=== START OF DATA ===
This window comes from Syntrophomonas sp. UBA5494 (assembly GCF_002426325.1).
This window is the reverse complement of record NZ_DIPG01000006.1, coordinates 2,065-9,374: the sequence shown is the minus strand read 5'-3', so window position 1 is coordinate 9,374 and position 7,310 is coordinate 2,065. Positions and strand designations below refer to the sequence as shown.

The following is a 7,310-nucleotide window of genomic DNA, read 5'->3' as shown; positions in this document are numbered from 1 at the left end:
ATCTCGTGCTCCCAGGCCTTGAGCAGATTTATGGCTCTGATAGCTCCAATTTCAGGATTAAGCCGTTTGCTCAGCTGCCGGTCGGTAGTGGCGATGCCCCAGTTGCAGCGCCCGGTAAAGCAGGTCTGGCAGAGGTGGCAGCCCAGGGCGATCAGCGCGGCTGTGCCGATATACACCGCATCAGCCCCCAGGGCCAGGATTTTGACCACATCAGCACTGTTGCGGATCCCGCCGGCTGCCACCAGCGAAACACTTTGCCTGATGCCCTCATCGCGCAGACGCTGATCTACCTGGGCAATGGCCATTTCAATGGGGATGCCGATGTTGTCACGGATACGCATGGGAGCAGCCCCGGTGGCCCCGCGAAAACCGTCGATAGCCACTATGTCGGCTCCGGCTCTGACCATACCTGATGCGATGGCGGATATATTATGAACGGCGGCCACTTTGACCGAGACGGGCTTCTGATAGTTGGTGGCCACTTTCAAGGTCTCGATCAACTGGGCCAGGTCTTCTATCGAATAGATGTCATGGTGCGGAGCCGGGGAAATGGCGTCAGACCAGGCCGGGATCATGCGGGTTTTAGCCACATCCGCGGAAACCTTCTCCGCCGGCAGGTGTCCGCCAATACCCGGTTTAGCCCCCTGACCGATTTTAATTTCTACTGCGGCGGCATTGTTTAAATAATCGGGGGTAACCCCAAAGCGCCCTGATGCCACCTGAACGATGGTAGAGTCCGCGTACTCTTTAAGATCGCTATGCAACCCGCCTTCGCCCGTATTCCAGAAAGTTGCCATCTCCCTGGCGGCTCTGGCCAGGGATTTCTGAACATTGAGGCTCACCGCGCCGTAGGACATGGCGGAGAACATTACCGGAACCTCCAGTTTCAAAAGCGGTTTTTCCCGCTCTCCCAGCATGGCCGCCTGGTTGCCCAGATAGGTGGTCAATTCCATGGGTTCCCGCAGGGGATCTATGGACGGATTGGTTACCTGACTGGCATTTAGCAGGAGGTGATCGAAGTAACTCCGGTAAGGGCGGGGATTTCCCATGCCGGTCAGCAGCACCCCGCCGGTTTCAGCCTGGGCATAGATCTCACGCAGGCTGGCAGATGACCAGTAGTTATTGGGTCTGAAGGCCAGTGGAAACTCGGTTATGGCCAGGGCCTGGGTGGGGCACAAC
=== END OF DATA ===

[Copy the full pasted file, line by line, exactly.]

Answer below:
This window comes from Syntrophomonas sp. UBA5494 (assembly GCF_002426325.1).
This window is the reverse complement of record NZ_DIPG01000006.1, coordinates 2,065-9,374: the sequence shown is the minus strand read 5'-3', so window position 1 is coordinate 9,374 and position 7,310 is coordinate 2,065. Positions and strand designations below refer to the sequence as shown.

The following is a 7,310-nucleotide window of genomic DNA, read 5'->3' as shown; positions in this document are numbered from 1 at the left end:
ATCTCGTGCTCCCAGGCCTTGAGCAGATTTATGGCTCTGATAGCTCCAATTTCAGGATTAAGCCGTTTGCTCAGCTGCCGGTCGGTAGTGGCGATGCCCCAGTTGCAGCGCCCGGTAAAGCAGGTCTGGCAGAGGTGGCAGCCCAGGGCGATCAGCGCGGCTGTGCCGATATACACCGCATCAGCCCCCAGGGCCAGGATTTTGACCACATCAGCACTGTTGCGGATCCCGCCGGCTGCCACCAGCGAAACACTTTGCCTGATGCCCTCATCGCGCAGACGCTGATCTACCTGGGCAATGGCCATTTCAATGGGGATGCCGATGTTGTCACGGATACGCATGGGAGCAGCCCCGGTGGCCCCGCGAAAACCGTCGATAGCCACTATGTCGGCTCCGGCTCTGACCATACCTGATGCGATGGCGGATATATTATGAACGGCGGCCACTTTGACCGAGACGGGCTTCTGATAGTTGGTGGCCACTTTCAAGGTCTCGATCAACTGGGCCAGGTCTTCTATCGAATAGATGTCATGGTGCGGAGCCGGGGAAATGGCGTCAGACCAGGCCGGGATCATGCGGGTTTTAGCCACATCCGCGGAAACCTTCTCCGCCGGCAGGTGTCCGCCAATACCCGGTTTAGCCCCCTGACCGATTTTAATTTCTACTGCGGCGGCATTGTTTAAATAATCGGGGGTAACCCCAAAGCGCCCTGATGCCACCTGAACGATGGTAGAGTCCGCGTACTCTTTAAGATCGCTATGCAACCCGCCTTCGCCCGTATTCCAGAAAGTTGCCATCTCCCTGGCGGCTCTGGCCAGGGATTTCTGAACATTGAGGCTCACCGCGCCGTAGGACATGGCGGAGAACATTACCGGAACCTCCAGTTTCAAAAGCGGTTTTTCCCGCTCTCCCAGCATGGCCGCCTGGTTGCCCAGATAGGTGGTCAATTCCATGGGTTCCCGCAGGGGATCTATGGACGGATTGGTTACCTGACTGGCATTTAGCAGGAGGTGATCGAAGTAACTCCGGTAAGGGCGGGGATTTCCCATGCCGGTCAGCAGCACCCCGCCGGTTTCAGCCTGGGCATAGATCTCACGCAGGCTGGCAGATGACCAGTAGTTATTGGGTCTGAAGGCCAGTGGAAACTCGGTTATGGCCAGGGCCTGGGTGGGGCACAAC